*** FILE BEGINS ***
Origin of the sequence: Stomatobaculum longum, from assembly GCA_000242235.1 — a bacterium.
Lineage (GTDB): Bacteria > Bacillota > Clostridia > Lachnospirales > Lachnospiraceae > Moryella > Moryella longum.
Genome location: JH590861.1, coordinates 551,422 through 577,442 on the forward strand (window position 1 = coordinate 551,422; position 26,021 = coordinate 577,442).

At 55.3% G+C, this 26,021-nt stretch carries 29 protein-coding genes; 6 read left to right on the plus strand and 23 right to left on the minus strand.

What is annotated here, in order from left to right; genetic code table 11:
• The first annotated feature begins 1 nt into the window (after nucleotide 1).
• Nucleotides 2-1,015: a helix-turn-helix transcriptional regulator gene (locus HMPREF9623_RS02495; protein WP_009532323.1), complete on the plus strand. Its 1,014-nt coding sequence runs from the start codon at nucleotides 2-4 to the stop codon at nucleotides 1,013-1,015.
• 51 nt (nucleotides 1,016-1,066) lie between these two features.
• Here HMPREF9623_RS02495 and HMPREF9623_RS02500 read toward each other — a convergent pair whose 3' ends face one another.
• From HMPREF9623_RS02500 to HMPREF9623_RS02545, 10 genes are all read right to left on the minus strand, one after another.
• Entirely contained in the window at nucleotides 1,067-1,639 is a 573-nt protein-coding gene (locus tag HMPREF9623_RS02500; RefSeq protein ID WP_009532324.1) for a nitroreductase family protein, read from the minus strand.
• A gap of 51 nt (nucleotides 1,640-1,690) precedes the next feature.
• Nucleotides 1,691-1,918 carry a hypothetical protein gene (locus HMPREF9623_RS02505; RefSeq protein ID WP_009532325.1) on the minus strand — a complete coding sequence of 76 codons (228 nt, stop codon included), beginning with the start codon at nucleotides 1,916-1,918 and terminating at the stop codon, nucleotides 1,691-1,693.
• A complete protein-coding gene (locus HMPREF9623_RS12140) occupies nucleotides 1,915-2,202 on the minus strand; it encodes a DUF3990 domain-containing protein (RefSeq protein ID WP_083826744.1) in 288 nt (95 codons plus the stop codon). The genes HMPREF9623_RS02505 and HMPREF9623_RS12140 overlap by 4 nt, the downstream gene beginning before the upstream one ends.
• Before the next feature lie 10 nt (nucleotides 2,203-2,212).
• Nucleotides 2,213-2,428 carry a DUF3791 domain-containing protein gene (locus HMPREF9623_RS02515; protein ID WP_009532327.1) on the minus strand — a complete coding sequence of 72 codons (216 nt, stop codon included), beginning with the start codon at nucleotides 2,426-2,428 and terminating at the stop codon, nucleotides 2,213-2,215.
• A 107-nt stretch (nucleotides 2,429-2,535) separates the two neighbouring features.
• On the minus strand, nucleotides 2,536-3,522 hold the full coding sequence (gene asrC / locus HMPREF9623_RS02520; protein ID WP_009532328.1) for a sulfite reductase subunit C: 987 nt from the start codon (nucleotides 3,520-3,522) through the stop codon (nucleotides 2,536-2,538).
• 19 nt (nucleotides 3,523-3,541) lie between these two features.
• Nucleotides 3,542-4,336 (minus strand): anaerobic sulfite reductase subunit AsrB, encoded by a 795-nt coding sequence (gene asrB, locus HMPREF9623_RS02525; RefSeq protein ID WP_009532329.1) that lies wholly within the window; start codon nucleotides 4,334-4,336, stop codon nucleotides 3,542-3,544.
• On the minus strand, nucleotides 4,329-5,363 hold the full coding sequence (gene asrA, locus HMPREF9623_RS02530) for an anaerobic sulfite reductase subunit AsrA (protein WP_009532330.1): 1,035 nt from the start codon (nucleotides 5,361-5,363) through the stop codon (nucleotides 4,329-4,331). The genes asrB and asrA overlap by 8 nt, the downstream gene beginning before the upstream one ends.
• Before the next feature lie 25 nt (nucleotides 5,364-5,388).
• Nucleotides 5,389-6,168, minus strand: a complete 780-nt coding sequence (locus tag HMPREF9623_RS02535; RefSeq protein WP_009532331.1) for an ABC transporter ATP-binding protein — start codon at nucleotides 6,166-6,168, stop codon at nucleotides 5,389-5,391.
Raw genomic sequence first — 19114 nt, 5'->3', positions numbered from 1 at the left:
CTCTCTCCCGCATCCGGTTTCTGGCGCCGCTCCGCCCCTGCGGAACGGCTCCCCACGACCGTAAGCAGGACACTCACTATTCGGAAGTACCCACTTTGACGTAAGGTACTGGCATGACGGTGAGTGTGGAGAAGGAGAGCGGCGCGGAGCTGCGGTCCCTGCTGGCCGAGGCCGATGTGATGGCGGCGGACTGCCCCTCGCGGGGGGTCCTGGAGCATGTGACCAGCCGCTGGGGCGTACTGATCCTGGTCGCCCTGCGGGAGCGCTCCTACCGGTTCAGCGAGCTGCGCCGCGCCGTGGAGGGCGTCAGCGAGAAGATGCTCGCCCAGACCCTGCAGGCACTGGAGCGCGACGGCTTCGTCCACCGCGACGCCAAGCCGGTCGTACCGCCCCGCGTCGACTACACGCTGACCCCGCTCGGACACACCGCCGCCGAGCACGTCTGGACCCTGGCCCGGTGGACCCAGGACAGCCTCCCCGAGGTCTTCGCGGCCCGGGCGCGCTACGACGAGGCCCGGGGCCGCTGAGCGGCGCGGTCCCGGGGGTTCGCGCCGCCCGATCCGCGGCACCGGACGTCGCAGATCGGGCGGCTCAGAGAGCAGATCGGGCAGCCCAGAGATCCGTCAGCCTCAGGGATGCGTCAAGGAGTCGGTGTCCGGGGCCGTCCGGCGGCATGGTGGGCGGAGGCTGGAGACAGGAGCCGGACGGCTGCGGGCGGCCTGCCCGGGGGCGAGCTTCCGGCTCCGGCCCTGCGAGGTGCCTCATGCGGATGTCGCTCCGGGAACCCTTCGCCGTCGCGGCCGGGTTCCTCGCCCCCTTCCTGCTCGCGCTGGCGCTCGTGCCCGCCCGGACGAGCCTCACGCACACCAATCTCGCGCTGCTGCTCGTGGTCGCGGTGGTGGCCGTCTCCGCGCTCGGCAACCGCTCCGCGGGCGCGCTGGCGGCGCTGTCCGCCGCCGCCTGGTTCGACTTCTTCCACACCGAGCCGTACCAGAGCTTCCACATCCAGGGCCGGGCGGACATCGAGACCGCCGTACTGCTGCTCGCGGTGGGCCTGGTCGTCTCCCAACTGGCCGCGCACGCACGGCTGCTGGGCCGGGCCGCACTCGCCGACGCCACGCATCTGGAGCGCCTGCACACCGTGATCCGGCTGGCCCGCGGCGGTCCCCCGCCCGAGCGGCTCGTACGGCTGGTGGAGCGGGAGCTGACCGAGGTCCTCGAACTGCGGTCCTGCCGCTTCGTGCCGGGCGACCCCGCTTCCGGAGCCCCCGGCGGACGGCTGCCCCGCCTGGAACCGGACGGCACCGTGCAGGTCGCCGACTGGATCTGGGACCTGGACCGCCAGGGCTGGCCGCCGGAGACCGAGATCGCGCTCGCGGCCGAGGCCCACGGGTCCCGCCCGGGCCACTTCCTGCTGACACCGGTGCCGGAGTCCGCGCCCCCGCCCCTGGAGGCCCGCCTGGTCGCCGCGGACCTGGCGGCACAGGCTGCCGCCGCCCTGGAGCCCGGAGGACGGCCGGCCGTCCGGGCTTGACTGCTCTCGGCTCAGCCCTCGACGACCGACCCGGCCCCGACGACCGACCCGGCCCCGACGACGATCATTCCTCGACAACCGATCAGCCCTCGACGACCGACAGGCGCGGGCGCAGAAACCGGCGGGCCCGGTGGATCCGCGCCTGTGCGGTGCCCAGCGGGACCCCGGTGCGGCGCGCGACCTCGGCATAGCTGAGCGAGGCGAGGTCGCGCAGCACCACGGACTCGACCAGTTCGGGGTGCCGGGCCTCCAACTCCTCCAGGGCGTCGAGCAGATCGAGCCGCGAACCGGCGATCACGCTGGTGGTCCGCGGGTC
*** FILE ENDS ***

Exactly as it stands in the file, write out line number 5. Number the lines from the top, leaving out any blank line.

What is annotated here, in order from left to right; genetic code table 11: